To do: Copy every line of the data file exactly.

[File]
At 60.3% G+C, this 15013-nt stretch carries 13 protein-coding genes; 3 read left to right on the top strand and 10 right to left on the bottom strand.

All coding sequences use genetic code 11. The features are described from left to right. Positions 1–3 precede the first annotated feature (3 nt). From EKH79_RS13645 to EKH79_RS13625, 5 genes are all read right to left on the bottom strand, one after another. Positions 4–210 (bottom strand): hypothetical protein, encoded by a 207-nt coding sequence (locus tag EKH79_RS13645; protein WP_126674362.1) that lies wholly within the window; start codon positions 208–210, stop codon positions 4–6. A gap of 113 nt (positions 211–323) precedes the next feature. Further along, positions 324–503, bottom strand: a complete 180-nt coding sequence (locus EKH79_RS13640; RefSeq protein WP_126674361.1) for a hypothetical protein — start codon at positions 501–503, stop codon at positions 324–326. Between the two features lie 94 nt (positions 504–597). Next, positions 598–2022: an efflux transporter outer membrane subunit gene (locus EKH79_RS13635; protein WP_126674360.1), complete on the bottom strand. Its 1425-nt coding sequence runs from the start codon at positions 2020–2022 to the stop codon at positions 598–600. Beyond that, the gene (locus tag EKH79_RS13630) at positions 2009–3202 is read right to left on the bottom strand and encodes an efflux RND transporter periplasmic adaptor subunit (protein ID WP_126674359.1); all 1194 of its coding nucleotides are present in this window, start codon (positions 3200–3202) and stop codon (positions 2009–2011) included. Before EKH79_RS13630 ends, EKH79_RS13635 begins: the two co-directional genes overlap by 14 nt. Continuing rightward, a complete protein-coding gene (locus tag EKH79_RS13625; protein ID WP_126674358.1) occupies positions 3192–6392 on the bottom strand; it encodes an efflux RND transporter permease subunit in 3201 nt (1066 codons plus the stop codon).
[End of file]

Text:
At 60.3% G+C, this 15013-nt stretch carries 13 protein-coding genes; 3 read left to right on the top strand and 10 right to left on the bottom strand.

All coding sequences use genetic code 11. The features are described from left to right. Positions 1–3 precede the first annotated feature (3 nt). From EKH79_RS13645 to EKH79_RS13625, 5 genes are all read right to left on the bottom strand, one after another. Positions 4–210 (bottom strand): hypothetical protein, encoded by a 207-nt coding sequence (locus tag EKH79_RS13645; protein WP_126674362.1) that lies wholly within the window; start codon positions 208–210, stop codon positions 4–6. A gap of 113 nt (positions 211–323) precedes the next feature. Further along, positions 324–503, bottom strand: a complete 180-nt coding sequence (locus EKH79_RS13640; RefSeq protein WP_126674361.1) for a hypothetical protein — start codon at positions 501–503, stop codon at positions 324–326. Between the two features lie 94 nt (positions 504–597). Next, positions 598–2022: an efflux transporter outer membrane subunit gene (locus EKH79_RS13635; protein WP_126674360.1), complete on the bottom strand. Its 1425-nt coding sequence runs from the start codon at positions 2020–2022 to the stop codon at positions 598–600. Beyond that, the gene (locus tag EKH79_RS13630) at positions 2009–3202 is read right to left on the bottom strand and encodes an efflux RND transporter periplasmic adaptor subunit (protein ID WP_126674359.1); all 1194 of its coding nucleotides are present in this window, start codon (positions 3200–3202) and stop codon (positions 2009–2011) included. Before EKH79_RS13630 ends, EKH79_RS13635 begins: the two co-directional genes overlap by 14 nt. Continuing rightward, a complete protein-coding gene (locus tag EKH79_RS13625; protein ID WP_126674358.1) occupies positions 3192–6392 on the bottom strand; it encodes an efflux RND transporter permease subunit in 3201 nt (1066 codons plus the stop codon).